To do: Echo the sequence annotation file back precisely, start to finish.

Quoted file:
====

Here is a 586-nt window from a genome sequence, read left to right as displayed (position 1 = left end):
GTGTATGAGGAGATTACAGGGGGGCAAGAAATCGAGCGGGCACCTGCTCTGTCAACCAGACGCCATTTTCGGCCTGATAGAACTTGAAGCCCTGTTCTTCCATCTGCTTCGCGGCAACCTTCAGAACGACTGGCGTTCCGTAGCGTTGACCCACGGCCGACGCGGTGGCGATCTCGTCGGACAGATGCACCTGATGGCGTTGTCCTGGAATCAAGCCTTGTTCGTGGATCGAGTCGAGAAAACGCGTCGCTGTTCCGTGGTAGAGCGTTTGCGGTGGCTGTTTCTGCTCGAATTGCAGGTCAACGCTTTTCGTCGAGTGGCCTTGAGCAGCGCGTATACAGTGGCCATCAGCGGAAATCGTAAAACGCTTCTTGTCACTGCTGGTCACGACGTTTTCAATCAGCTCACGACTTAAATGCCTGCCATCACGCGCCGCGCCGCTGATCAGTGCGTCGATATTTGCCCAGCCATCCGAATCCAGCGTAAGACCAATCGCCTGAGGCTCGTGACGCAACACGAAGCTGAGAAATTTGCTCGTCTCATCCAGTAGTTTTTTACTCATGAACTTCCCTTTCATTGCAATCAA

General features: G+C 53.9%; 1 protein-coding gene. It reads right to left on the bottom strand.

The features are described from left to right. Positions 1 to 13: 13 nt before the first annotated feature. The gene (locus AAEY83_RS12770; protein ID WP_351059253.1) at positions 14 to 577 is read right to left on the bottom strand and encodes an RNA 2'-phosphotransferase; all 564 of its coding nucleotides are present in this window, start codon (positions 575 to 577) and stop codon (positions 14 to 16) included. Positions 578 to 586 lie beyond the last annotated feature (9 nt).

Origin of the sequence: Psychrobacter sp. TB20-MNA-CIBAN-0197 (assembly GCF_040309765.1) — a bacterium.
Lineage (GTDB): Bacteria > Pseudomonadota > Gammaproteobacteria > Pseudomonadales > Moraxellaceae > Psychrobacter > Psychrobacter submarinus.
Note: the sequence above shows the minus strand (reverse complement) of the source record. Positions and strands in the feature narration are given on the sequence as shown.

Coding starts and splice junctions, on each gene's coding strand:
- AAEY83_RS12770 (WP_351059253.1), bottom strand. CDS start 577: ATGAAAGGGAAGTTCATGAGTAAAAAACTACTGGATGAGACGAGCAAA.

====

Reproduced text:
Here is a 586-nt window from a genome sequence, read left to right as displayed (position 1 = left end):
GTGTATGAGGAGATTACAGGGGGGCAAGAAATCGAGCGGGCACCTGCTCTGTCAACCAGACGCCATTTTCGGCCTGATAGAACTTGAAGCCCTGTTCTTCCATCTGCTTCGCGGCAACCTTCAGAACGACTGGCGTTCCGTAGCGTTGACCCACGGCCGACGCGGTGGCGATCTCGTCGGACAGATGCACCTGATGGCGTTGTCCTGGAATCAAGCCTTGTTCGTGGATCGAGTCGAGAAAACGCGTCGCTGTTCCGTGGTAGAGCGTTTGCGGTGGCTGTTTCTGCTCGAATTGCAGGTCAACGCTTTTCGTCGAGTGGCCTTGAGCAGCGCGTATACAGTGGCCATCAGCGGAAATCGTAAAACGCTTCTTGTCACTGCTGGTCACGACGTTTTCAATCAGCTCACGACTTAAATGCCTGCCATCACGCGCCGCGCCGCTGATCAGTGCGTCGATATTTGCCCAGCCATCCGAATCCAGCGTAAGACCAATCGCCTGAGGCTCGTGACGCAACACGAAGCTGAGAAATTTGCTCGTCTCATCCAGTAGTTTTTTACTCATGAACTTCCCTTTCATTGCAATCAA

General features: G+C 53.9%; 1 protein-coding gene. It reads right to left on the bottom strand.

The features are described from left to right. Positions 1 to 13: 13 nt before the first annotated feature. The gene (locus AAEY83_RS12770; protein ID WP_351059253.1) at positions 14 to 577 is read right to left on the bottom strand and encodes an RNA 2'-phosphotransferase; all 564 of its coding nucleotides are present in this window, start codon (positions 575 to 577) and stop codon (positions 14 to 16) included. Positions 578 to 586 lie beyond the last annotated feature (9 nt).

Origin of the sequence: Psychrobacter sp. TB20-MNA-CIBAN-0197 (assembly GCF_040309765.1) — a bacterium.
Lineage (GTDB): Bacteria > Pseudomonadota > Gammaproteobacteria > Pseudomonadales > Moraxellaceae > Psychrobacter > Psychrobacter submarinus.
Note: the sequence above shows the minus strand (reverse complement) of the source record. Positions and strands in the feature narration are given on the sequence as shown.

Coding starts and splice junctions, on each gene's coding strand:
- AAEY83_RS12770 (WP_351059253.1), bottom strand. CDS start 577: ATGAAAGGGAAGTTCATGAGTAAAAAACTACTGGATGAGACGAGCAAA.